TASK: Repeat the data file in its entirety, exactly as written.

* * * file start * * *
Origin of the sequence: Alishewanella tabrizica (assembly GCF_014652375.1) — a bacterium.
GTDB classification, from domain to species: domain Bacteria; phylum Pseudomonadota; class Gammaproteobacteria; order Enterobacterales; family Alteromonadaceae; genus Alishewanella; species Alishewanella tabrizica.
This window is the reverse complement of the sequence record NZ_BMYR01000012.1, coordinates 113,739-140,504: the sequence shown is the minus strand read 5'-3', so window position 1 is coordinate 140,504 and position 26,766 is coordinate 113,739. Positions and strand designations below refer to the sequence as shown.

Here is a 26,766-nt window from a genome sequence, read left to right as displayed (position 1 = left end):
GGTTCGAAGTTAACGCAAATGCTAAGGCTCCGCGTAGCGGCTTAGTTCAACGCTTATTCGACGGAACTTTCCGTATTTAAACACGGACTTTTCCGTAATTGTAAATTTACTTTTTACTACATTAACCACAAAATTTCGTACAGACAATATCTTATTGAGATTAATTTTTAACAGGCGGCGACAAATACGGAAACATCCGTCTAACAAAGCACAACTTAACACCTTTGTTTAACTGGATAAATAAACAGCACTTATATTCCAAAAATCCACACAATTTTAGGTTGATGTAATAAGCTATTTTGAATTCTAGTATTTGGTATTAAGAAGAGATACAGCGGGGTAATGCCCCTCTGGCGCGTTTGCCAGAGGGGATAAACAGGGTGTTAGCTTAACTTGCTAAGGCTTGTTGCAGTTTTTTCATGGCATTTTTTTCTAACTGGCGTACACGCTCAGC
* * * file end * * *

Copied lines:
Origin of the sequence: Alishewanella tabrizica (assembly GCF_014652375.1) — a bacterium.
GTDB classification, from domain to species: domain Bacteria; phylum Pseudomonadota; class Gammaproteobacteria; order Enterobacterales; family Alteromonadaceae; genus Alishewanella; species Alishewanella tabrizica.
This window is the reverse complement of the sequence record NZ_BMYR01000012.1, coordinates 113,739-140,504: the sequence shown is the minus strand read 5'-3', so window position 1 is coordinate 140,504 and position 26,766 is coordinate 113,739. Positions and strand designations below refer to the sequence as shown.

Here is a 26,766-nt window from a genome sequence, read left to right as displayed (position 1 = left end):
GGTTCGAAGTTAACGCAAATGCTAAGGCTCCGCGTAGCGGCTTAGTTCAACGCTTATTCGACGGAACTTTCCGTATTTAAACACGGACTTTTCCGTAATTGTAAATTTACTTTTTACTACATTAACCACAAAATTTCGTACAGACAATATCTTATTGAGATTAATTTTTAACAGGCGGCGACAAATACGGAAACATCCGTCTAACAAAGCACAACTTAACACCTTTGTTTAACTGGATAAATAAACAGCACTTATATTCCAAAAATCCACACAATTTTAGGTTGATGTAATAAGCTATTTTGAATTCTAGTATTTGGTATTAAGAAGAGATACAGCGGGGTAATGCCCCTCTGGCGCGTTTGCCAGAGGGGATAAACAGGGTGTTAGCTTAACTTGCTAAGGCTTGTTGCAGTTTTTTCATGGCATTTTTTTCTAACTGGCGTACACGCTCAGC